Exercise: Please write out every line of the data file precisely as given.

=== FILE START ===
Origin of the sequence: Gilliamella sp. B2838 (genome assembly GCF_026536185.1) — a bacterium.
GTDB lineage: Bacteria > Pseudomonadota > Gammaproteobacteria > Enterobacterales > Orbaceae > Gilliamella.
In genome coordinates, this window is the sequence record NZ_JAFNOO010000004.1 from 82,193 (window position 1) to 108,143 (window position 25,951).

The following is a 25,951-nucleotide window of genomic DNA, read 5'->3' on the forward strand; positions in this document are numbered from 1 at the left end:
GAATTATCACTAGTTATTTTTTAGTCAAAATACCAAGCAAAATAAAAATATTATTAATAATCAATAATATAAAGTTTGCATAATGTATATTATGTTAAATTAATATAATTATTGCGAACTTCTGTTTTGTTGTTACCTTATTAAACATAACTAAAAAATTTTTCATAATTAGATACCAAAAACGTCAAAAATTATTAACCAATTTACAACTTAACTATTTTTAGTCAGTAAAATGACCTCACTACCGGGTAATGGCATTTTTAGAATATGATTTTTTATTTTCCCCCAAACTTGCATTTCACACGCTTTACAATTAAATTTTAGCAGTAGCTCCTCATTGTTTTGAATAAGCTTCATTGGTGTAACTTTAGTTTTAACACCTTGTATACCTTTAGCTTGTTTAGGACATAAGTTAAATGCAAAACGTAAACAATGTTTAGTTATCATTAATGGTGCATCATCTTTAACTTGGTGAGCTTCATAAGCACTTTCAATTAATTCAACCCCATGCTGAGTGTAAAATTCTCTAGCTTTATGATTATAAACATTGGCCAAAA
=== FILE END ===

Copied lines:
Origin of the sequence: Gilliamella sp. B2838 (genome assembly GCF_026536185.1) — a bacterium.
GTDB lineage: Bacteria > Pseudomonadota > Gammaproteobacteria > Enterobacterales > Orbaceae > Gilliamella.
In genome coordinates, this window is the sequence record NZ_JAFNOO010000004.1 from 82,193 (window position 1) to 108,143 (window position 25,951).

The following is a 25,951-nucleotide window of genomic DNA, read 5'->3' on the forward strand; positions in this document are numbered from 1 at the left end:
GAATTATCACTAGTTATTTTTTAGTCAAAATACCAAGCAAAATAAAAATATTATTAATAATCAATAATATAAAGTTTGCATAATGTATATTATGTTAAATTAATATAATTATTGCGAACTTCTGTTTTGTTGTTACCTTATTAAACATAACTAAAAAATTTTTCATAATTAGATACCAAAAACGTCAAAAATTATTAACCAATTTACAACTTAACTATTTTTAGTCAGTAAAATGACCTCACTACCGGGTAATGGCATTTTTAGAATATGATTTTTTATTTTCCCCCAAACTTGCATTTCACACGCTTTACAATTAAATTTTAGCAGTAGCTCCTCATTGTTTTGAATAAGCTTCATTGGTGTAACTTTAGTTTTAACACCTTGTATACCTTTAGCTTGTTTAGGACATAAGTTAAATGCAAAACGTAAACAATGTTTAGTTATCATTAATGGTGCATCATCTTTAACTTGGTGAGCTTCATAAGCACTTTCAATTAATTCAACCCCATGCTGAGTGTAAAATTCTCTAGCTTTATGATTATAAACATTGGCCAAAA